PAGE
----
The Department of Defense has a direct stake in the security of the country's critical infrastructure because the military depends on it. "The Defense Science Board Task Force did a review of DOD reliance on critical infrastructure and found that an astute opponent could attack and harm the DOD's capabilities," says James Lewis, a senior fellow specializing in cybersecurity at the Center for Strategic and International Studies.
At a forum in July, NSA Director Gen. Keith Alexander was asked to rate the state of U.S. preparedness for an attack on critical infrastructure on a scale of 1 to 10. He responded, "I would say around a 3." The reasons include the inability to rapidly detect and respond to attacks, a lack of cybersecurity standards and a general unwillingness by both private companies and government agencies to share detailed information about threats and attacks. The DOD and intelligence agencies don't share information because they tend to overclassify it, says Hayden. And critical infrastructure providers prefer to keep things to themselves because they don't want to expose customer data and they're concerned about the liability issues that could arise and the damage their reputations could suffer if news of an attack were widely reported.
"The rules of the game are a little fuzzy on what you can and cannot share," says Edward Amoroso, chief security officer and a senior vice president at AT&T, noting that his biggest concern is the threat of a large-scale DDoS attack that could take down the Internet's backbone. "I need attorneys, and I need to exercise real care when interacting with the government," he says.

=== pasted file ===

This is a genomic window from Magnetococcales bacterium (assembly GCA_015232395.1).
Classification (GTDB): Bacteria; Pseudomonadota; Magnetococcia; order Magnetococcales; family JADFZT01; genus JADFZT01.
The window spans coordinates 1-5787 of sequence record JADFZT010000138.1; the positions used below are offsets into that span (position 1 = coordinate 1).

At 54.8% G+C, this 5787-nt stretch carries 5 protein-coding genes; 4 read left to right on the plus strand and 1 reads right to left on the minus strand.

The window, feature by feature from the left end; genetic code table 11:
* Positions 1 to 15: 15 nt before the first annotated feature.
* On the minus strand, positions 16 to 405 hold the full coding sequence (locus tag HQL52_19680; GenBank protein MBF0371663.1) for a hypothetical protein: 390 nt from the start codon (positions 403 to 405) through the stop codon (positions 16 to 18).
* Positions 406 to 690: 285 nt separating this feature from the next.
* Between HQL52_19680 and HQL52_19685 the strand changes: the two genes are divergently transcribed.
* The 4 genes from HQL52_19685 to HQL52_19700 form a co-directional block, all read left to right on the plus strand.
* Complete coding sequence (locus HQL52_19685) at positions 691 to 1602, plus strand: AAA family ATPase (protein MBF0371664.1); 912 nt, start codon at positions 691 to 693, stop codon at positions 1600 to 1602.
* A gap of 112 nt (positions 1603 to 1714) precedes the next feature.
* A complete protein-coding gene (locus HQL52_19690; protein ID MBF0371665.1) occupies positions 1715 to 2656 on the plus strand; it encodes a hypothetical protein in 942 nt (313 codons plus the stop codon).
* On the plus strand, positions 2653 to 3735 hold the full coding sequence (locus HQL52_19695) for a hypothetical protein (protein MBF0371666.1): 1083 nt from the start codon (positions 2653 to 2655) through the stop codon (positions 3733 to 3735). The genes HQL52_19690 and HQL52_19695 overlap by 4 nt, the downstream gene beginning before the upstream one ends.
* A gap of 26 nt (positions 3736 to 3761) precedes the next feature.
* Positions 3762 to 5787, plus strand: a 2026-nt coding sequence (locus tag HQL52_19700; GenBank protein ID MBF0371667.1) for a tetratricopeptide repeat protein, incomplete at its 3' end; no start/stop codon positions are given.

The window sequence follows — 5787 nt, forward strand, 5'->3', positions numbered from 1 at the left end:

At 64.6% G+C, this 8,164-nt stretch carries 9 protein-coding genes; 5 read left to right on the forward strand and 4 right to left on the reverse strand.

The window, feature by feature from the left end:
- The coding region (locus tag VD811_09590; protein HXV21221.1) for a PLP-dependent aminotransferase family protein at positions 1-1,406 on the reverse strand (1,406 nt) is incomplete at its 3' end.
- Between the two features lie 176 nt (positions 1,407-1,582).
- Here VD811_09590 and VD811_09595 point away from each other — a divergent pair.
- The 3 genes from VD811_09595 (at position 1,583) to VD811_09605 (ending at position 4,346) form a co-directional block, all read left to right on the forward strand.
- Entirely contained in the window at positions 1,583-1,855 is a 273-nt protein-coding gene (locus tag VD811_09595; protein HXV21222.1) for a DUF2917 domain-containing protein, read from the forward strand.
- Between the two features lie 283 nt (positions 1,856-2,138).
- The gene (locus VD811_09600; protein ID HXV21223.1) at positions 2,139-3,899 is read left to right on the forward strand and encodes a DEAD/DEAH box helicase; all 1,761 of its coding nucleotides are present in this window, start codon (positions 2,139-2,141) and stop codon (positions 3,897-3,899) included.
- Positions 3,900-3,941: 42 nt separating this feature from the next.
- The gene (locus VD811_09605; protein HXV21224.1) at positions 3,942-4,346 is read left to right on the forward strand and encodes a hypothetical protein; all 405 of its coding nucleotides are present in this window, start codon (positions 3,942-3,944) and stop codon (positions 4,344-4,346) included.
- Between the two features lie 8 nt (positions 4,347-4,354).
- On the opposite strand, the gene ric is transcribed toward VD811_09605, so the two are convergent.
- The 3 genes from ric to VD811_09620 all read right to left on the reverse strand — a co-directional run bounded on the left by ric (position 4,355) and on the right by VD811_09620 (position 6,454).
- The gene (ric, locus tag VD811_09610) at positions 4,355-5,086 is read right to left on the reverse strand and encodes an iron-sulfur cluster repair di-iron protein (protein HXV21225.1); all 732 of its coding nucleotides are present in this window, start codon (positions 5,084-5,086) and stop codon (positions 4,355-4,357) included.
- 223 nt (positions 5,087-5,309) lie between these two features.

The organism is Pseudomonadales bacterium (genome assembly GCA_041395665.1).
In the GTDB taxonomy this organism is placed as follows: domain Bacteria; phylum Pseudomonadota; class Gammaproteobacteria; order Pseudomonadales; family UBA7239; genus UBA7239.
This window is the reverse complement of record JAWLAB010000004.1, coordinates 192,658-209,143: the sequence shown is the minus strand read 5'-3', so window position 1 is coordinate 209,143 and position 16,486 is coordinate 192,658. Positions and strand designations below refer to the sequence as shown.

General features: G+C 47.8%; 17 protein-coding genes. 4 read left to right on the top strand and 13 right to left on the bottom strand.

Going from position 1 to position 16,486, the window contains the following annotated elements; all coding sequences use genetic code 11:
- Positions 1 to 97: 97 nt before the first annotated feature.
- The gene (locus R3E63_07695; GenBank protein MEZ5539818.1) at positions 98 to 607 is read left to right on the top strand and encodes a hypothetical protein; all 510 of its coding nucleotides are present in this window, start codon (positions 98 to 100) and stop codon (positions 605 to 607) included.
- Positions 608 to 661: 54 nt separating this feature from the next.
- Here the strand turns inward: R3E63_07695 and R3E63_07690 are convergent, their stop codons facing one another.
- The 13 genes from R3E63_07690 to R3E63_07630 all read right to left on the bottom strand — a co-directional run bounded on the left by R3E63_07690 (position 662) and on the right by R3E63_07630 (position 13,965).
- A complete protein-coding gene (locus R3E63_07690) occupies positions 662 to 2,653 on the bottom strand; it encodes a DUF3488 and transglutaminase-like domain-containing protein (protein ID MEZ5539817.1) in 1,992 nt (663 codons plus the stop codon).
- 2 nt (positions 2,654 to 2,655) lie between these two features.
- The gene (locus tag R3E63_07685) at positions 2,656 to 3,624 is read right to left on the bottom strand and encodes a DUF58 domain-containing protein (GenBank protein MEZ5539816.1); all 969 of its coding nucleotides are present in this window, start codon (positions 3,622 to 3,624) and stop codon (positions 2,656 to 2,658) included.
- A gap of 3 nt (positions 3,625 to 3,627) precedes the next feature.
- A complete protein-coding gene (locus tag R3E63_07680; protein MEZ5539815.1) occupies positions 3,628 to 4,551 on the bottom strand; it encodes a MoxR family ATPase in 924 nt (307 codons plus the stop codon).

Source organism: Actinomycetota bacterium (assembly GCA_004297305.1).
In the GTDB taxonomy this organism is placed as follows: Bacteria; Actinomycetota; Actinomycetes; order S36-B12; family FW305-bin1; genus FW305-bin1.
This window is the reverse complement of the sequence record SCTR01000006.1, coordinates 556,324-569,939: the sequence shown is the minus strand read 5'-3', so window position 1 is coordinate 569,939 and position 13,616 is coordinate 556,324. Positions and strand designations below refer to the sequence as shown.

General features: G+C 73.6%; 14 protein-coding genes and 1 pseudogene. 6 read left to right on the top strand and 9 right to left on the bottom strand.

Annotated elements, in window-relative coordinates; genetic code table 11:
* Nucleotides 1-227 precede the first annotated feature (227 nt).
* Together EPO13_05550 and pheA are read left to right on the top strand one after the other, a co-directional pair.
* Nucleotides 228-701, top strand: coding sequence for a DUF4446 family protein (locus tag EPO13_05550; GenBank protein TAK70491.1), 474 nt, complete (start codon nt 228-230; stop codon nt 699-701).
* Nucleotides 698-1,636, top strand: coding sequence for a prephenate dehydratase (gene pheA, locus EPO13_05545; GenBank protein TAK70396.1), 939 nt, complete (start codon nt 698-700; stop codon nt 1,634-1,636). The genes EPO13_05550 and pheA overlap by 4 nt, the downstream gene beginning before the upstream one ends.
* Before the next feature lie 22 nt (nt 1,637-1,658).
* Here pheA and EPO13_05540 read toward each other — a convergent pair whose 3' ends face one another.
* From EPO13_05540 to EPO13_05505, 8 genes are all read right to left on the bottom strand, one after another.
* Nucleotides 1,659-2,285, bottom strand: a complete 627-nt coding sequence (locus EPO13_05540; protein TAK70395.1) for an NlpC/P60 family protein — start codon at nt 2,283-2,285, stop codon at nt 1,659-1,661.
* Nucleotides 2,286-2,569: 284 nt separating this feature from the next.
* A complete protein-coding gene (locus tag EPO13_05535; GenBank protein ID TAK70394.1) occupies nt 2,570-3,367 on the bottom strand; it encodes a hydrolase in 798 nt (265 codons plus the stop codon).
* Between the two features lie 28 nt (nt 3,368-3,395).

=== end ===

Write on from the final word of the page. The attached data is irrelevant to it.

In some cases, critical infrastructure providers are damned if they do share information and damned if they don't. "If the government provides a signature to us, some policy observers would say that we're operating on behalf of that government agency," he says. All parties agree that, in a crisis, everyone should be able to share information in real time. "But talk to five different people and you'll get five different opinions about what is OK," says Amoroso. Unfortunately, government policy initiatives intended to resolve the issue, such as the Cybersecurity Act, have failed to move forward.
"It was disappointing for us that this nonpartisan issue became so contentious," says Weatherford. The lack of progress by policymakers is a problem for the DHS and the effectiveness of its National Cybersecurity and Communications Integration Center (NCCIC). The center, which is open around the clock, was designed to be the nexus for information sharing between private-sector critical infrastructure providers -- and the one place to call when there's a problem. "I want NCCIC to be the '911' of cybersecurity," he says. "We may not have all the answers or all the right people, but we know where they are."